The Search for Neutrinos from Gamma-Ray Bursts with the AMANDA Detector

Rellen Hardtke, University of Wisconsin

Photo of Rellen Hardtke

In the 1960s, the United States deployed a network of satellites to monitor the earth for violations of the nuclear test ban treaty. These satellites did not detect terrestrial explosions but, perhaps more surprisingly, did detect short bursts of very high energy gamma rays from space. Due to a lack of observational data, these powerful gamma-ray bursts (GRBs) remained an enigma for over two decades. We learned some important facts about GRBs in the 1990s, but the fundamental nature of these phenomena remains a mystery. I seek to understand the inner workings of GRBs by searching for neutrinos that may carry information to us from the depths of these explosions. Neutrinos are neutral and nearly massless. In fact, they barely interact with matter at all. Though these characteristics make them difficult to detect -- and drive the need for massive detectors -- neutrinos can reach us from environments where photons and charged particles may not, like the centers of GRBs. I work with the Antarctic Muon and Neutrino Detector Array (AMANDA), a neutrino telescope embedded deep in the ice shelf near the geographic South Pole. I've been culling four years of AMANDA data for a GRB neutrino signal. The computational challenges of such a search are numerous. I am searching for a tiny signal (1 or 2 events) among several billion background events induced by cosmic rays. I will explain how we use the entire earth as a filter to locate neutrino candidates, how we transport and filter large data sets for multiple scientific goals, and how we use many-parameter maximum likelihood fits to reduce errors in reconstruction of event paths. The detection or absence of neutrinos in GRB emission will have a major impact on the theories of GRB and cosmic ray origins, two of the most important and hotly debated issues in high energy astrophysics today.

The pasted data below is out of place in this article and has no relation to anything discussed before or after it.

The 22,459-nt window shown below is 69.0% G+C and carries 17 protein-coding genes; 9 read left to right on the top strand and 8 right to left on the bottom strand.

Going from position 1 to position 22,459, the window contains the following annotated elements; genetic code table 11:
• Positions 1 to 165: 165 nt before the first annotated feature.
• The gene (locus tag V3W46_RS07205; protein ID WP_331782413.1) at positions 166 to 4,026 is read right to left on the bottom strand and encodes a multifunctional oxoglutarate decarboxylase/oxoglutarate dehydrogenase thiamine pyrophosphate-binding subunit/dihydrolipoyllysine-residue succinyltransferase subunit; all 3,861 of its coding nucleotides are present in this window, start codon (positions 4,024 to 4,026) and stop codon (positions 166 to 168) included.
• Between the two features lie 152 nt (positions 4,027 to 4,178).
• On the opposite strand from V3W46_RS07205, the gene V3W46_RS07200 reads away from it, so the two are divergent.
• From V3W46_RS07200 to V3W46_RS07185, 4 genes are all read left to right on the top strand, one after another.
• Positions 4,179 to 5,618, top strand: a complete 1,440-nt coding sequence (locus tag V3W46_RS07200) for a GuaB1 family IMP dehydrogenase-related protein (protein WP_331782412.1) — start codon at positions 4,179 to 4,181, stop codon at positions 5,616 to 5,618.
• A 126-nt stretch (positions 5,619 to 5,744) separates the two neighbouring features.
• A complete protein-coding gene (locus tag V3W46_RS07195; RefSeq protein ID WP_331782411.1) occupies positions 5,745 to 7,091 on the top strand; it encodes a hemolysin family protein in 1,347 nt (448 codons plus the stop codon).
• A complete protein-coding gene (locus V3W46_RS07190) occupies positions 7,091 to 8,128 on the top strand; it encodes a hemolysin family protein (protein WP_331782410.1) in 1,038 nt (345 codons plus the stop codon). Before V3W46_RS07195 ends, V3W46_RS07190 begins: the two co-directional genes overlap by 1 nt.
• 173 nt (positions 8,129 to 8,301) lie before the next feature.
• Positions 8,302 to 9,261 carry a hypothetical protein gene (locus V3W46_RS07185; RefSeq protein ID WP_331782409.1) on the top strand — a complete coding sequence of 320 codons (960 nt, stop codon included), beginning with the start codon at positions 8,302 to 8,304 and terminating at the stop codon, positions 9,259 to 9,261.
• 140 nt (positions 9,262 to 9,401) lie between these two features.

Abstract Author(s): Rellen Hardtke